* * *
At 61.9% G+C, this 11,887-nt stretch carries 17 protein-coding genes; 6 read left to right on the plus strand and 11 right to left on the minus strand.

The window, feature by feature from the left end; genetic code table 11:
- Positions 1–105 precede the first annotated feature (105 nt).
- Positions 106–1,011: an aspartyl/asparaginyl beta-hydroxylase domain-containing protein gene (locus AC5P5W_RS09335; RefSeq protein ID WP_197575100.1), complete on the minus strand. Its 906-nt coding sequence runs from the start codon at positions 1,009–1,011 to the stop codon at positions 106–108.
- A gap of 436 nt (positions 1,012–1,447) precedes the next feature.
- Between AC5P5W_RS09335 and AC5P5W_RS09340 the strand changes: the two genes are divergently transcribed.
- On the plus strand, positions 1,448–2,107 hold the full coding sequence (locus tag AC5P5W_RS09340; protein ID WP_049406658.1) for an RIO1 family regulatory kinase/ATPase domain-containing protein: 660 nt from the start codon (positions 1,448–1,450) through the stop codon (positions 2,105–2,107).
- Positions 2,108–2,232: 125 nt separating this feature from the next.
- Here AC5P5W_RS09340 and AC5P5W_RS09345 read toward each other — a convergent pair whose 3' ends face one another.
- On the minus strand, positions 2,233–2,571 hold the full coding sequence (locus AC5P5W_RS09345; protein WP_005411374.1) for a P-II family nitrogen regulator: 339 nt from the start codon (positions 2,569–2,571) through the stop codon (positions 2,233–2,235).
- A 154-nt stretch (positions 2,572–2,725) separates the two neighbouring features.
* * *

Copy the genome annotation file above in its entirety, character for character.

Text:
At 61.9% G+C, this 11,887-nt stretch carries 17 protein-coding genes; 6 read left to right on the plus strand and 11 right to left on the minus strand.

The window, feature by feature from the left end; genetic code table 11:
- Positions 1–105 precede the first annotated feature (105 nt).
- Positions 106–1,011: an aspartyl/asparaginyl beta-hydroxylase domain-containing protein gene (locus AC5P5W_RS09335; RefSeq protein ID WP_197575100.1), complete on the minus strand. Its 906-nt coding sequence runs from the start codon at positions 1,009–1,011 to the stop codon at positions 106–108.
- A gap of 436 nt (positions 1,012–1,447) precedes the next feature.
- Between AC5P5W_RS09335 and AC5P5W_RS09340 the strand changes: the two genes are divergently transcribed.
- On the plus strand, positions 1,448–2,107 hold the full coding sequence (locus tag AC5P5W_RS09340; protein ID WP_049406658.1) for an RIO1 family regulatory kinase/ATPase domain-containing protein: 660 nt from the start codon (positions 1,448–1,450) through the stop codon (positions 2,105–2,107).
- Positions 2,108–2,232: 125 nt separating this feature from the next.
- Here AC5P5W_RS09340 and AC5P5W_RS09345 read toward each other — a convergent pair whose 3' ends face one another.
- On the minus strand, positions 2,233–2,571 hold the full coding sequence (locus AC5P5W_RS09345; protein WP_005411374.1) for a P-II family nitrogen regulator: 339 nt from the start codon (positions 2,569–2,571) through the stop codon (positions 2,233–2,235).
- A 154-nt stretch (positions 2,572–2,725) separates the two neighbouring features.